Saul ‘Canelo’ Alvarez is currently serving a six month suspension for ingesting the medical steroid, Clenbuterol. He tested positive at the beginning of March, just over two months before he was supposed to be fighting Gennady ‘GGG’ Golovkin in a heavily demanded rematch that saw their first fight end in a controversial draw.
Even though the Mexican middleweight boxer was caught red handed some of the most important figures in boxing have stuck by him in support, including Oscar De La Hoya and WBC president Mauricio Sulaiman who have insisted that Alvarez had simply consumed meat manufactured in Mexico that contained the agent. It is well known that Clenbuterol is added by farmers to cow feed within that realm, so it begs the question as to why Alvarez’ team were not more privy to that fact.
There has been plenty of discussion and questions raised over the issue but one that has to be debated is whether the reputation of Saul Alvarez, who is a two weight world champion and the current “face” of boxing, has taken irreversible damage.
In this modern day of technology that allows people to get their points across more easier than ever, one has to think that the boxer’s standing is struggling to swim to shore in shark infested waters. Eight weight fighter Manny Pacquiao has still not recovered from accusations by the public that he has abused steroids at least once in his career, despite never submitting a positive reading for any type of substance. Those claims initiated back in 2010 when all the hoopla for the fight between Floyd Mayweather and the Filipino began.
But unlike the situation with Pacquiao, Alvarez has the unfortunate complex addition of having evidence placed against him that rightfully labels him as a “drugs cheat.”
What should not be underestimated as a factor is the circumstance of timing. Saul was preparing for a return match with Kazakhstan superstar Gennady Golovkin, who has just come off with a 2nd round knockout win over Vanes Martirosyan on Saturday. There had been a lot of passionate discussion about their first encounter and things were supposed to be settled in the ring a couple of days ago in place of the Martirosyan fight.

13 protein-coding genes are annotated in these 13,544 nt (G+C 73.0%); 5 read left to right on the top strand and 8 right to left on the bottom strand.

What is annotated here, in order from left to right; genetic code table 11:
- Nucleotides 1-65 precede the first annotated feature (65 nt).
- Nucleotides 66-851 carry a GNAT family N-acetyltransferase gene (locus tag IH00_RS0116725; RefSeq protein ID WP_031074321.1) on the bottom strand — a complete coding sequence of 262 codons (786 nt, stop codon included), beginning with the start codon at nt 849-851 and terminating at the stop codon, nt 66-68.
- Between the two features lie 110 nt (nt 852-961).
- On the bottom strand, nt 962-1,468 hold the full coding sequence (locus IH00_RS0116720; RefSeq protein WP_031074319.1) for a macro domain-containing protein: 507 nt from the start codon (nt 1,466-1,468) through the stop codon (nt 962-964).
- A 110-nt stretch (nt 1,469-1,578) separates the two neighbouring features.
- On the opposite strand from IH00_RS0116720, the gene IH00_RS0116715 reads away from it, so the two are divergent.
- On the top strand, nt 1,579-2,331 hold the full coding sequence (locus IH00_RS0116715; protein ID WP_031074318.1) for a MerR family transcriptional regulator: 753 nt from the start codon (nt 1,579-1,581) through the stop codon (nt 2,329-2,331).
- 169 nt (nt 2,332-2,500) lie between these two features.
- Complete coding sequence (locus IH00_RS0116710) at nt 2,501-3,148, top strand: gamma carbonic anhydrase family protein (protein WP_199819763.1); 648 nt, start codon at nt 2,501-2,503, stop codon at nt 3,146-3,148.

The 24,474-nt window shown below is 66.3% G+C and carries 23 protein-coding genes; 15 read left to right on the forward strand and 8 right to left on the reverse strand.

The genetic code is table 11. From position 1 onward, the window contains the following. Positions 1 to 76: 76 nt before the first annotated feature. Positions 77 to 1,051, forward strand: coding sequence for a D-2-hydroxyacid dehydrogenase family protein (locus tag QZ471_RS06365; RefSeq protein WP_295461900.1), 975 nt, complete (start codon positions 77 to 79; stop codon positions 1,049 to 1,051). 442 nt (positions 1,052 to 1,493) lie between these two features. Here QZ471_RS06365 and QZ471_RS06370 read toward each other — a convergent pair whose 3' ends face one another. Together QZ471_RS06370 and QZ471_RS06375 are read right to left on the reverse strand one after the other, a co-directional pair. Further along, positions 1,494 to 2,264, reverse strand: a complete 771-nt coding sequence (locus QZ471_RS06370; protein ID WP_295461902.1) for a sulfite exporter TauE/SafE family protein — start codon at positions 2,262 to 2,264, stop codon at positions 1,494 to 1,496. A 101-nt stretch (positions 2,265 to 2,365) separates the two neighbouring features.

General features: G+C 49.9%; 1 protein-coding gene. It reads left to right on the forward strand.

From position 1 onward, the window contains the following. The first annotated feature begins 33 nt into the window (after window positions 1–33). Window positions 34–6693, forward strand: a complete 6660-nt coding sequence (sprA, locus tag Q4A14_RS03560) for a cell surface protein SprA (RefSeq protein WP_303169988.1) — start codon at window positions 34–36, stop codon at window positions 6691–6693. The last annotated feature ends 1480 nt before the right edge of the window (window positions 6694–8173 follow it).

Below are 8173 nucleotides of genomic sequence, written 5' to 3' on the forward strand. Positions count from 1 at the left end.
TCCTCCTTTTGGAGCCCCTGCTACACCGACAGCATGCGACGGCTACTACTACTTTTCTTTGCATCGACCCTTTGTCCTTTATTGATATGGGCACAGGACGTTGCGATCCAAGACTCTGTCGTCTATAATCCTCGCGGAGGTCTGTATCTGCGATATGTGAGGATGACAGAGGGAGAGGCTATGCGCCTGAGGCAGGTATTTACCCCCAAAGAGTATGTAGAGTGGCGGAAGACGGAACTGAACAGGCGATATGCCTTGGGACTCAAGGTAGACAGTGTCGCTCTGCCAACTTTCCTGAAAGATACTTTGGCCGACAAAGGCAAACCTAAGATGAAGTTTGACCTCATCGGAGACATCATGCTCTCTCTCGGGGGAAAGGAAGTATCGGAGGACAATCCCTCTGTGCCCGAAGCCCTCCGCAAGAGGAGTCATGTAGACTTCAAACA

Had the floundered analysis occurred on another occasion, well, that would have been bad enough! When you take into the equation that the fans were robbed of a meaningful super fight, that just makes this whole scenario all the more memorable and hard to erase from our consciousness. It is the type of event that is dredged up from recollection and talked about decades after it has transpired, like other infamous happenings still are such as Sonny Liston being involved with the mob or the 1999 IBF scandal.
There are always criticisms when a boxer is involved in a contest that failed to be less than exhilarating and then those guys are often quickly dismissed as dull. But what has been observed is that it only takes one exciting fight to change the minds of the fans.
However, being caught with an infected drug assessment is a whole different kettle of fish. This type of situation not only affects the accused, but the whole sport takes a hit along with him. Boxing is an unforgiving act of competition and people are more judgemental than ever in voicing their displeasure when something unjust occurs. But perhaps that is for good reason considering the ever increasing cost of viewing prize fighting. The magnitude of what has happened to Saul Alvarez is something so profound that it will always stick with him.
Alvarez v Golovkin II is slated to happen some time in September after ‘Canelo’ has carried out the penalty handed to him. Golovkin will possibly use what has happened as motivation to prove that he should have rightfully won the first fight, while Alvarez will be desperate to get back into everybody’s good books by knuckling down and attempting to turn things around by prevailing and trying to salvage any fragment of credibility.
It will certainly make for a great story in the build up!
But there is one thing that is almost certain. What struck the boxing world in March is a cross that Saul Alvarez will always have to bear.